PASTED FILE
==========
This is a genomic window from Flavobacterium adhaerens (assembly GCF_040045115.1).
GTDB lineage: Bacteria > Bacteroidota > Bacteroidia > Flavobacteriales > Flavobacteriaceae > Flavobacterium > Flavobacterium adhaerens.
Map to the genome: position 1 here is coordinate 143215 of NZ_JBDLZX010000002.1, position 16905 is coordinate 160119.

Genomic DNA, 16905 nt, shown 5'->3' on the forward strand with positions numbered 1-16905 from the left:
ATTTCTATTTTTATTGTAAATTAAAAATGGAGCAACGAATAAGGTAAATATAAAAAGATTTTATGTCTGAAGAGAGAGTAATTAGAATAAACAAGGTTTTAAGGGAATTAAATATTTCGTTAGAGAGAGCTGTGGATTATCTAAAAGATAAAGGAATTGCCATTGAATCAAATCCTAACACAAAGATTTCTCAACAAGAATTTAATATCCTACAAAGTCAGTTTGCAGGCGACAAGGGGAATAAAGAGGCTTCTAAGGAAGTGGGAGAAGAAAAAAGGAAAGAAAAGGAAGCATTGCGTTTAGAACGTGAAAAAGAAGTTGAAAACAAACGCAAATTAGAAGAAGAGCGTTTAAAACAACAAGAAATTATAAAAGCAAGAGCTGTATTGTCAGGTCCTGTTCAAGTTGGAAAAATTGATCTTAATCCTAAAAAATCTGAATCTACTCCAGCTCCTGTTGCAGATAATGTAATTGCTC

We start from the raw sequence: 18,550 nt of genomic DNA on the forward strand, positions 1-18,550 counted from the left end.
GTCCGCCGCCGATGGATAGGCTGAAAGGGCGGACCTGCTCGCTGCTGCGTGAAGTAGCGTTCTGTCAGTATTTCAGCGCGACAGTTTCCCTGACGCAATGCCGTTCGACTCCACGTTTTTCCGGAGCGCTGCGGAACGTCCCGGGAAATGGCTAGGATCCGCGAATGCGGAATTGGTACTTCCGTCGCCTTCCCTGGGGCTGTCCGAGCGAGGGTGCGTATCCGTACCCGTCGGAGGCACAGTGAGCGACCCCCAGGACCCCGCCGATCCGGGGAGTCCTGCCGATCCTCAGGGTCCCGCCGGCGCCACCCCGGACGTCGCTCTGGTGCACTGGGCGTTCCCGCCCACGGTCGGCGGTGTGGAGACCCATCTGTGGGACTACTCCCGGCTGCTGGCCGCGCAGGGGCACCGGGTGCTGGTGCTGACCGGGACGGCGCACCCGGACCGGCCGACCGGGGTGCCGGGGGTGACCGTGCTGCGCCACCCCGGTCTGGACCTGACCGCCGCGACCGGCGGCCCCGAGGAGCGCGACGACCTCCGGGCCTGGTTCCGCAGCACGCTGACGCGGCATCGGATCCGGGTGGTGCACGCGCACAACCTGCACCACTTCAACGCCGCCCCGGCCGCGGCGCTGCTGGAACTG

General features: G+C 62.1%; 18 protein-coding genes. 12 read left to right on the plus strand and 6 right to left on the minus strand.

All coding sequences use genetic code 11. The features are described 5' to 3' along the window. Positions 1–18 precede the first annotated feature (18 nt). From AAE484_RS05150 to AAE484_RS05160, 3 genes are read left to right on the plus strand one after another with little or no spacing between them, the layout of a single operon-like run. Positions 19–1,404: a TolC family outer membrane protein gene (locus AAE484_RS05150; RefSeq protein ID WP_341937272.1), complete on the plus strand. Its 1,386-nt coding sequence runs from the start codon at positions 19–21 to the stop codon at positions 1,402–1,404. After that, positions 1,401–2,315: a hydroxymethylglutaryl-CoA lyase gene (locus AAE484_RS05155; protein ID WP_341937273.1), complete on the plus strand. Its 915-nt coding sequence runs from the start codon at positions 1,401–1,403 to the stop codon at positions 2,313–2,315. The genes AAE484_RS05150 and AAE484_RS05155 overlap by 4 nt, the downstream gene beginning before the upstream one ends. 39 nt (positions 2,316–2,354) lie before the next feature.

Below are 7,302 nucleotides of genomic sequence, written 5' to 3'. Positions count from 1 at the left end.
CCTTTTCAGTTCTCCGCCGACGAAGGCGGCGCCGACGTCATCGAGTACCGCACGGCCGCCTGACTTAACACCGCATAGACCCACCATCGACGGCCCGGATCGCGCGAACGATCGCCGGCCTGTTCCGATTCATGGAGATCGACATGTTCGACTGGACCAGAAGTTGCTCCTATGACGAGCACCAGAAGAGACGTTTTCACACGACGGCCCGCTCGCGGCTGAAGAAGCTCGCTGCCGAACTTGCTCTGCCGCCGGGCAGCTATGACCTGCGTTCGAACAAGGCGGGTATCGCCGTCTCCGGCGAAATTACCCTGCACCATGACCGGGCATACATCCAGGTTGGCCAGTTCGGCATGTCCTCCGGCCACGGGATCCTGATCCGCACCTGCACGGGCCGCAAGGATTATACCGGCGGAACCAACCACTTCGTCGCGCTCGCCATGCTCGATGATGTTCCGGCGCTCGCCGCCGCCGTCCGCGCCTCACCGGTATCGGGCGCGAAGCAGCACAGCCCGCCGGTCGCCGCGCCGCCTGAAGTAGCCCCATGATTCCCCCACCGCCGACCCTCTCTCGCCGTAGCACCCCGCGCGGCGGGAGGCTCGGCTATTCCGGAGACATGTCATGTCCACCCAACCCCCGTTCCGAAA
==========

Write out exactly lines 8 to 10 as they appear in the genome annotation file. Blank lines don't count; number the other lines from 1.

General features: G+C 62.1%; 18 protein-coding genes. 12 read left to right on the plus strand and 6 right to left on the minus strand.

All coding sequences use genetic code 11. The features are described 5' to 3' along the window. Positions 1–18 precede the first annotated feature (18 nt). From AAE484_RS05150 to AAE484_RS05160, 3 genes are read left to right on the plus strand one after another with little or no spacing between them, the layout of a single operon-like run. Positions 19–1,404: a TolC family outer membrane protein gene (locus AAE484_RS05150; RefSeq protein ID WP_341937272.1), complete on the plus strand. Its 1,386-nt coding sequence runs from the start codon at positions 19–21 to the stop codon at positions 1,402–1,404. After that, positions 1,401–2,315: a hydroxymethylglutaryl-CoA lyase gene (locus AAE484_RS05155; protein ID WP_341937273.1), complete on the plus strand. Its 915-nt coding sequence runs from the start codon at positions 1,401–1,403 to the stop codon at positions 2,313–2,315. The genes AAE484_RS05150 and AAE484_RS05155 overlap by 4 nt, the downstream gene beginning before the upstream one ends. 39 nt (positions 2,316–2,354) lie before the next feature.

Below are 7,302 nucleotides of genomic sequence, written 5' to 3'. Positions count from 1 at the left end.